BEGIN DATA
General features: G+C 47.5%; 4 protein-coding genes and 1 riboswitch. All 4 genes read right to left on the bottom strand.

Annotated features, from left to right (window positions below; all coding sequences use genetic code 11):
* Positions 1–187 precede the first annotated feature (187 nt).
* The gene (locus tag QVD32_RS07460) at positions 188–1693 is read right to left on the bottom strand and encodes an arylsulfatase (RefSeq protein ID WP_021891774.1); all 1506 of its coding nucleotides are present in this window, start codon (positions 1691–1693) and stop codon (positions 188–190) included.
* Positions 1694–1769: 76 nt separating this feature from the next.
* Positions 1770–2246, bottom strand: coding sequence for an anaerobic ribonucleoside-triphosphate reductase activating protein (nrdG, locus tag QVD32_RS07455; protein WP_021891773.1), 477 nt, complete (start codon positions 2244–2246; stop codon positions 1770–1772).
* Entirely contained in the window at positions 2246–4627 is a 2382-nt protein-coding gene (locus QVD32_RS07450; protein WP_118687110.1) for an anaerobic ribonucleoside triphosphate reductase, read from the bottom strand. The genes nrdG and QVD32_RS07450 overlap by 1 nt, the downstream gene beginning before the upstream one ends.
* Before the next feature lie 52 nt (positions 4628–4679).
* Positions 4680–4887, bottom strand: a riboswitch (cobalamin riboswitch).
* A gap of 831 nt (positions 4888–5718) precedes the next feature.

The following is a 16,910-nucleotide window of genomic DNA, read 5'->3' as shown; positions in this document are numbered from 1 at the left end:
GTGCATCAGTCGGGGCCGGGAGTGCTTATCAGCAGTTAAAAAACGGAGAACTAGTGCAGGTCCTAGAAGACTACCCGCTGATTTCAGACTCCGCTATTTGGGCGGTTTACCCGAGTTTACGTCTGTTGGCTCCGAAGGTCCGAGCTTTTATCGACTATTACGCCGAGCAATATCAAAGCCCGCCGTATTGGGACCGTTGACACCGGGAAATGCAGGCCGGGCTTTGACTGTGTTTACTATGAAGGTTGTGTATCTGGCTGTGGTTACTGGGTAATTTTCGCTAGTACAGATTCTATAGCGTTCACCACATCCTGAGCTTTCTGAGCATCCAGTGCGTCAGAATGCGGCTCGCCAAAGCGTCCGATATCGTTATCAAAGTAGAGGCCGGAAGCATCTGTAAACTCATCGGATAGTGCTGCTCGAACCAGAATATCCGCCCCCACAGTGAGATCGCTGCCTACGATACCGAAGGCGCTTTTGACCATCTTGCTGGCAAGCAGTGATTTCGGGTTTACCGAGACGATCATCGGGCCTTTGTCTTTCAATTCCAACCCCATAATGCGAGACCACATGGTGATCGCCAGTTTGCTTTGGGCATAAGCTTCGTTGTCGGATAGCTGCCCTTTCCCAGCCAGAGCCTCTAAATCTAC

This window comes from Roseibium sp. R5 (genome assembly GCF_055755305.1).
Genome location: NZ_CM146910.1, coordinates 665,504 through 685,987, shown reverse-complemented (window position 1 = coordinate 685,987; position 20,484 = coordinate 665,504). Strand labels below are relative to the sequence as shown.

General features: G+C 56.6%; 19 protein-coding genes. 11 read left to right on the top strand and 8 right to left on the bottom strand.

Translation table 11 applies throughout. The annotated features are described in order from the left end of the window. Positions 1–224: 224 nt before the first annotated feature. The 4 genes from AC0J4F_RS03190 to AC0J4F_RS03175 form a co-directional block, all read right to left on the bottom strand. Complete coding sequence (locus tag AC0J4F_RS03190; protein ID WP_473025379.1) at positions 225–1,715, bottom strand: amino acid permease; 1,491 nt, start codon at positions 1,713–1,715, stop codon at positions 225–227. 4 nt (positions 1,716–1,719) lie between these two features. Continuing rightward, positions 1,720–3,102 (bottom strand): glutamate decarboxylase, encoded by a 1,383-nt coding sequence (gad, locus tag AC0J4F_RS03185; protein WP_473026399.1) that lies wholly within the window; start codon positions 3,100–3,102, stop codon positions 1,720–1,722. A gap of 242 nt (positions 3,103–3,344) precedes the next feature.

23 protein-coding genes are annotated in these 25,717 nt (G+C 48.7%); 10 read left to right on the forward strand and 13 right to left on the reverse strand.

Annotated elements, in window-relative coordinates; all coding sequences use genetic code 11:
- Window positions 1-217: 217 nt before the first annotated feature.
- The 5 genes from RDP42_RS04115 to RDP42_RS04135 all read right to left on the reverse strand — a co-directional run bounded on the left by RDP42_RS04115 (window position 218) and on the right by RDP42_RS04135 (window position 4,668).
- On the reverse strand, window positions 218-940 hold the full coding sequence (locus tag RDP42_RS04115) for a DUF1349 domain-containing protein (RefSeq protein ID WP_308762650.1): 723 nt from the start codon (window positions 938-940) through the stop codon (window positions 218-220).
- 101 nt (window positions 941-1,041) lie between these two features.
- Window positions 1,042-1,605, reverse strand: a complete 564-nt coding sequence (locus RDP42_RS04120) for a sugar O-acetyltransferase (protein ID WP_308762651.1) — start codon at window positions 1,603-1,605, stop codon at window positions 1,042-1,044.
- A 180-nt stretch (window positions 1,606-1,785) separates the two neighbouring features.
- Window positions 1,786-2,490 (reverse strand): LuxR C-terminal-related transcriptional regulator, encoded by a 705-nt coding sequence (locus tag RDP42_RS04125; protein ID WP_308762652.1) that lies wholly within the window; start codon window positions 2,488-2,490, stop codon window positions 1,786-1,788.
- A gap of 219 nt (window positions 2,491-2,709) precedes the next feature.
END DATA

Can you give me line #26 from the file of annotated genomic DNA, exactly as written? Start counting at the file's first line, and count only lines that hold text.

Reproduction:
- A gap of 219 nt (window positions 2,491-2,709) precedes the next feature.